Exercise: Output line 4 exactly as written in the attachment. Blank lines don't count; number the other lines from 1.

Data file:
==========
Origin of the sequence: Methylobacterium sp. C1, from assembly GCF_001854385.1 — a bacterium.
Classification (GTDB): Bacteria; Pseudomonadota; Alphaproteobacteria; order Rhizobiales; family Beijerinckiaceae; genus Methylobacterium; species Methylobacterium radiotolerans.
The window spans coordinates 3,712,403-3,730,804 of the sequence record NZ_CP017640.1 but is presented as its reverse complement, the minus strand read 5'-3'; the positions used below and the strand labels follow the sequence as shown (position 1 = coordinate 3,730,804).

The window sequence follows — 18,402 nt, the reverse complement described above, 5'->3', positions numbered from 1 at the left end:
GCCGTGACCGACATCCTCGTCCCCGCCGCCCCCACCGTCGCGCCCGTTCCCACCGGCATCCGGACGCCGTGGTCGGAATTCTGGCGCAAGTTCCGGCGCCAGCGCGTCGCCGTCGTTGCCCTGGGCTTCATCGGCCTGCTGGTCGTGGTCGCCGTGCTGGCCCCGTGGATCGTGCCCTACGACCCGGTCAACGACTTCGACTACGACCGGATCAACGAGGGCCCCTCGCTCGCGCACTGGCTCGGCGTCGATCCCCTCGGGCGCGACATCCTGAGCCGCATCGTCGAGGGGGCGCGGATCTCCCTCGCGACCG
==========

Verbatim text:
The window sequence follows — 18,402 nt, the reverse complement described above, 5'->3', positions numbered from 1 at the left end: